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One of two accused in Lady Gaga-Adam Lambert concert fraud strikes deal

Charge against Loy will be dropped if victims are reimbursed

July 14, 2010|By MATTHEW UMSTEAD

MARTINSBURG, W.Va. -- One of two men accused of taking money for tickets to a concert in Jefferson County that was supposed to feature pop music stars Lady Gaga and Adam Lambert struck a deal with the Berkeley County Prosecuting Attorney's office to dismiss the fraud charge against him.

A felony count of obtaining money by false pretenses that was filed against Sherman L. Loy, 45, of Martinsburg, will be dismissed if authorities are able to verify that 11 people who filed complaints with the police after purchasing concert tickets have been repaid a total of $6,445, Assistant Prosecuting Attorney Christine Riley said Wednesday.

In Berkeley County Magistrate Court on Wednesday, Loy's attorney, Michael Santa Barbara, said he was prepared to distribute 29 checks totaling $14,843 to reimburse everyone who purchased concert tickets, not just those who filed a police report.

Two young women told Riley in court Wednesday that they filed reports with police but were not listed as victims in the court documents charging Loy and Dean R. DeSana, 46, of Martinsburg.

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DeSana, who also was charged with one felony count of obtaining money by false pretenses, waived his right to a preliminary hearing, Riley said.

Several victims who attended Wednesday's hearing received a check in the courtroom from Santa Barbara, who also gave them a copy of a two-page statement by his client.

The checks were written from a Santa Barbara law firm account and Loy's attorney said his client borrowed the money from his mother to reimburse the victims.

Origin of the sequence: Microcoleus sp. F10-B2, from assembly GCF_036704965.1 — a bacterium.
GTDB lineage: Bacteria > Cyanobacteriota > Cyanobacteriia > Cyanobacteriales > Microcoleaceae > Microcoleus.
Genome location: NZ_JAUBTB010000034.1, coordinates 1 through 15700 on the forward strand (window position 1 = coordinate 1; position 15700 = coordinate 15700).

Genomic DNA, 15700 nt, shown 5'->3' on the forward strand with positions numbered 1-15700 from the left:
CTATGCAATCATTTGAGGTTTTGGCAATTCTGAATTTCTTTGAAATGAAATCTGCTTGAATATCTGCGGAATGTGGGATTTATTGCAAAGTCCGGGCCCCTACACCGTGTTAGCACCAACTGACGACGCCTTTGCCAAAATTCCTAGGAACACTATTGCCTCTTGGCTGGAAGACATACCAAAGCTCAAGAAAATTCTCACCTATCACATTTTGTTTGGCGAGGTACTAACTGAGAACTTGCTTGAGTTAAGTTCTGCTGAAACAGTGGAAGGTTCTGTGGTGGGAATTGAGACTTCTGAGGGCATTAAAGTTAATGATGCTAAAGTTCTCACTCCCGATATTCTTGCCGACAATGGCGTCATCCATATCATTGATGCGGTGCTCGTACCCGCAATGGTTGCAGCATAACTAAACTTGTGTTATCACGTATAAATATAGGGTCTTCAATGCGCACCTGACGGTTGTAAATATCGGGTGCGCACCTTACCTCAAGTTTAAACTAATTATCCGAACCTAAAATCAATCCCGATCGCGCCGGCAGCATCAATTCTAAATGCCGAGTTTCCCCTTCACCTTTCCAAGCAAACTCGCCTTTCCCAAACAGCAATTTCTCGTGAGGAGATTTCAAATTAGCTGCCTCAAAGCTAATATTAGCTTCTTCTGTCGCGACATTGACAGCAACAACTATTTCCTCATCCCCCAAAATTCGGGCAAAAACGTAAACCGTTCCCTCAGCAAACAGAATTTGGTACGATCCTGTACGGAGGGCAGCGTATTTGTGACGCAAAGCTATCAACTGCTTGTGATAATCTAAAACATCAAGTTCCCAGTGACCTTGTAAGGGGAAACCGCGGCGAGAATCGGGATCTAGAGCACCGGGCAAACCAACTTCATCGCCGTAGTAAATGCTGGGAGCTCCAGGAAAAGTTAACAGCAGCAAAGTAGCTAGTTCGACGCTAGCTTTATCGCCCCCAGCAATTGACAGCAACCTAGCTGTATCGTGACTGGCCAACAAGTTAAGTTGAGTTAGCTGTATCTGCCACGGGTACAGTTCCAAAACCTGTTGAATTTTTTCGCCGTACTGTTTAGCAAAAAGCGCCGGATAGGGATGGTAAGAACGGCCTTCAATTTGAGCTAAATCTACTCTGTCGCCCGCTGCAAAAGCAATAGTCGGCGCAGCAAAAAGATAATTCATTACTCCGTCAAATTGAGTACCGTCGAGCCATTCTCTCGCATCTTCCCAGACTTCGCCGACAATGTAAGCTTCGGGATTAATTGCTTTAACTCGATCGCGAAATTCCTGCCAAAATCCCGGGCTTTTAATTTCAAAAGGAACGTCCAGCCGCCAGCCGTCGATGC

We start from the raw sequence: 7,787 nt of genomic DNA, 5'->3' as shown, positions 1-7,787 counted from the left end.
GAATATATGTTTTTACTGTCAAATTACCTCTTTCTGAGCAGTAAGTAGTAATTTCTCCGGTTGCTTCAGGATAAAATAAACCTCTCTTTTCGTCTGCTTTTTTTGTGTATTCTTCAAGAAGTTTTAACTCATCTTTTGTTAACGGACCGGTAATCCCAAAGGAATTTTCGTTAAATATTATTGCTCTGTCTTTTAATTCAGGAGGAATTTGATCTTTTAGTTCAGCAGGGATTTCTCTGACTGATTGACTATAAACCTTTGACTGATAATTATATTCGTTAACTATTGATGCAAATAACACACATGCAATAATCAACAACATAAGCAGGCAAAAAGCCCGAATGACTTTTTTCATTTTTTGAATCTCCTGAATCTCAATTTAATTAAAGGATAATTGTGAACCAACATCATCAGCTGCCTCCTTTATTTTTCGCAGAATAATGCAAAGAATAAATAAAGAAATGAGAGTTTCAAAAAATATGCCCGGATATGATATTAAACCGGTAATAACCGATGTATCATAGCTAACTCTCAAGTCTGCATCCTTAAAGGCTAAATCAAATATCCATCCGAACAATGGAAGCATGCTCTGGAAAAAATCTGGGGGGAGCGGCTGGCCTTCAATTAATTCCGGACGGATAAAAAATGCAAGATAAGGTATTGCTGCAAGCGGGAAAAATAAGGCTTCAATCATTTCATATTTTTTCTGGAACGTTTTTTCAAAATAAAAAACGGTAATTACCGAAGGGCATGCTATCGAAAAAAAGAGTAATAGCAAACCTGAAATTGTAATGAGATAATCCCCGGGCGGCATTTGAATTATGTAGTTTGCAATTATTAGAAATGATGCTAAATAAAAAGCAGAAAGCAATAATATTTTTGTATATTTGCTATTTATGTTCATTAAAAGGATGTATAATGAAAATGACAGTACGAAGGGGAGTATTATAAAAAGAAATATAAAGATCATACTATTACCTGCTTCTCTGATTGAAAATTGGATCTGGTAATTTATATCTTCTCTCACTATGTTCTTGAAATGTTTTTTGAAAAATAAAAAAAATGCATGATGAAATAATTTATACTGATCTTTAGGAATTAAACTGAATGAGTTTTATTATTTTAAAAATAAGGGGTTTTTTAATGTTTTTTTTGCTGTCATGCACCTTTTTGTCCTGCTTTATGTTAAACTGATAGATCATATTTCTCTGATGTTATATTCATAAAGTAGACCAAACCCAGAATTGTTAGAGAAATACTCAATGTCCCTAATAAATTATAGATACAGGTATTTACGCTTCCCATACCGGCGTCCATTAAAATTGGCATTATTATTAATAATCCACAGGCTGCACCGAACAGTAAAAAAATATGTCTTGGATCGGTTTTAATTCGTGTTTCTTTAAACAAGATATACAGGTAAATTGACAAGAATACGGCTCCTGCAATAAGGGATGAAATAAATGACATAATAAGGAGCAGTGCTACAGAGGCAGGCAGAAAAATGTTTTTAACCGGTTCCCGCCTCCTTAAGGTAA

Santa Barbara said Loy decided it was in his best interest to resolve the allegations to avoid extending harm to his reputation and hair salon business, Hair by Luke, at 442 Winchester Ave.

"He cares about the community," Santa Barbara said. "This is where he makes his living."

Loy indicated in the news release that he was not involved in the planning of the concert or contracts.

Police determined that no contract was ever finalized for Lady Gaga or Lambert's performance, according to court records.

"Why on Earth would I be involved in such an obvious fraud, that was so certain to come to light and would damage my name, my reputation, my relationships and my business?" Loy said in the news release.

"As the concert idea moved forward, and people paid for their tickets, I never felt that I was getting away with something or getting over on them, because I knew in my heart that the concert would take place.

"I made a mistake in who I trusted and now, by stepping up to the plate and paying all of these people, I am working to put this mess behind me, and to regain the support and trust of the community," Loy said.

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